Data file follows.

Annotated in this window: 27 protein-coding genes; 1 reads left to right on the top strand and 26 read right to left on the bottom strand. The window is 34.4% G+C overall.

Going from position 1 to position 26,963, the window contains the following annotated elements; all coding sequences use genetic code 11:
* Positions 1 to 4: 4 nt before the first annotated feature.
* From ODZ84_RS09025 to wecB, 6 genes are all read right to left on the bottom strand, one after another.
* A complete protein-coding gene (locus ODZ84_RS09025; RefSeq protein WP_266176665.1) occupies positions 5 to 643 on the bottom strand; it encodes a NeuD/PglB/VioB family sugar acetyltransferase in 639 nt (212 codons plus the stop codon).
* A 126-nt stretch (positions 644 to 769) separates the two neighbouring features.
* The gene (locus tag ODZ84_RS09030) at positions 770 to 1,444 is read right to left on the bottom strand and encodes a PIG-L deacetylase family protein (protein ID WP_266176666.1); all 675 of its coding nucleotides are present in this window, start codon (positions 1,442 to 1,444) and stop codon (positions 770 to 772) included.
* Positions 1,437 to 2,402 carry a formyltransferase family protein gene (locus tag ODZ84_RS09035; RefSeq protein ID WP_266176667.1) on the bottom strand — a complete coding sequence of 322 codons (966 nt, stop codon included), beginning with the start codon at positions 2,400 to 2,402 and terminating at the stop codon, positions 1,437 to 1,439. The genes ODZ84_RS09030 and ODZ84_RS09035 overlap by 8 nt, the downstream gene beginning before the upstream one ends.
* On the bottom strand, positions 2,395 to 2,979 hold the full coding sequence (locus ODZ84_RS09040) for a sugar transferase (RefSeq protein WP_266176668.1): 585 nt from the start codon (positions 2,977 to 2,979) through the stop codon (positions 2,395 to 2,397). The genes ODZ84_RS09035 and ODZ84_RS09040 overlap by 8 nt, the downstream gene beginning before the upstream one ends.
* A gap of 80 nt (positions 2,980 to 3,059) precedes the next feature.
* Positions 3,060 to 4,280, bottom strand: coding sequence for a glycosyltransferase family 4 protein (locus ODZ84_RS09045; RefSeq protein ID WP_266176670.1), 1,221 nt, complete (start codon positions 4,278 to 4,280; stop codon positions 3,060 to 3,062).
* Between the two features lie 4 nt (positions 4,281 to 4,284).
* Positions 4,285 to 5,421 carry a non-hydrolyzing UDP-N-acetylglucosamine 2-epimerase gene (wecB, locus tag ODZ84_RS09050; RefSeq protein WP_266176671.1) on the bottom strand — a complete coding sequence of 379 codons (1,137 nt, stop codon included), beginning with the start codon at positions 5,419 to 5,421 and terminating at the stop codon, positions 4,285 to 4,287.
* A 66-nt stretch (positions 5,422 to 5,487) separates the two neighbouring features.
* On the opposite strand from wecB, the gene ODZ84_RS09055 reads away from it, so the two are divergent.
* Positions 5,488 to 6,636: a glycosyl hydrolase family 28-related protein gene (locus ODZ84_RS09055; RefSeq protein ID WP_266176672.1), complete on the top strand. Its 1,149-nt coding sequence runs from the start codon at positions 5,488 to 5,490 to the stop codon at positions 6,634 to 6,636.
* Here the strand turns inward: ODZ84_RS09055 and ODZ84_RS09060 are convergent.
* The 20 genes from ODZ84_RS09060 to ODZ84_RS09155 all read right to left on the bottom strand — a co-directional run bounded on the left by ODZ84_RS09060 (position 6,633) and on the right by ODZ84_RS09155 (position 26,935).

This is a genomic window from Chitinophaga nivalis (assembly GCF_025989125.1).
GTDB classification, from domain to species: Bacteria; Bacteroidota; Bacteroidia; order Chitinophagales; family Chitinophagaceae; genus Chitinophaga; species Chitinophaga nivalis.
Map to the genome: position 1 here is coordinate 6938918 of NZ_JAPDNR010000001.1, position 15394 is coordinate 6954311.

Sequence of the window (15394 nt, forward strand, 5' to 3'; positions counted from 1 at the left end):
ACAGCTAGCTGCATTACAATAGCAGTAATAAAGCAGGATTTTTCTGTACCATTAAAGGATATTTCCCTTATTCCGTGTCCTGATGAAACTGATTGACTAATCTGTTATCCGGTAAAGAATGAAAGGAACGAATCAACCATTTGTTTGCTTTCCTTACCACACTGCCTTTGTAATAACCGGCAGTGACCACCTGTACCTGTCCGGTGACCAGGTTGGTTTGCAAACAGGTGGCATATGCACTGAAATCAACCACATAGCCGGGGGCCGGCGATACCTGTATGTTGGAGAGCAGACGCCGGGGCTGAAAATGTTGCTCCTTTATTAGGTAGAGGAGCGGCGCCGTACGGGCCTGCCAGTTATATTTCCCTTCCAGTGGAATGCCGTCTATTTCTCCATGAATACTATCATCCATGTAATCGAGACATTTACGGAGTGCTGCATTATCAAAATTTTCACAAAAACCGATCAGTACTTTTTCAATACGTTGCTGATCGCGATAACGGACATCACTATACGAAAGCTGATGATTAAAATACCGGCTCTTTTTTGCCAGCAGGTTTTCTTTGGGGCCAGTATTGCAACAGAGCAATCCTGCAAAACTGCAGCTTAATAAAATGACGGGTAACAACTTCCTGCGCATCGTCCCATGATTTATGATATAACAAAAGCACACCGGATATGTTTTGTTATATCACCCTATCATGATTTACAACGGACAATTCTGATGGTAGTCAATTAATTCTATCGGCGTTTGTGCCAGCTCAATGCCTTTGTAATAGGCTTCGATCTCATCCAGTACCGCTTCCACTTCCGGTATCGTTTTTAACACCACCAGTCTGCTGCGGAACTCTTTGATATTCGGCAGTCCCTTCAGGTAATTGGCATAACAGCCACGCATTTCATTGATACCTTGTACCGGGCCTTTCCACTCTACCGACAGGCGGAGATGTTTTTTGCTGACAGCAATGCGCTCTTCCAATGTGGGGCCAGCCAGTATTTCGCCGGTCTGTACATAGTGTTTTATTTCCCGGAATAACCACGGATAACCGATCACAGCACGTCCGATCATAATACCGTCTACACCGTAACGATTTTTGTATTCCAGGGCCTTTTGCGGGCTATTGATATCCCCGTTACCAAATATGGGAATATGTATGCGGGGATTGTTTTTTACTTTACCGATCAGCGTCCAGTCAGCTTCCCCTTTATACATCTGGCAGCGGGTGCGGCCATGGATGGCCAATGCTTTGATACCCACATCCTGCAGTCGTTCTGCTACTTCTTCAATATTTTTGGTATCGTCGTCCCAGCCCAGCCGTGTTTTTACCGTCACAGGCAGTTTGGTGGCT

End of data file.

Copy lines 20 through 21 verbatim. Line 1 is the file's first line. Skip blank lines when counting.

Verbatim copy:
GTDB classification, from domain to species: Bacteria; Bacteroidota; Bacteroidia; order Chitinophagales; family Chitinophagaceae; genus Chitinophaga; species Chitinophaga nivalis.
Map to the genome: position 1 here is coordinate 6938918 of NZ_JAPDNR010000001.1, position 15394 is coordinate 6954311.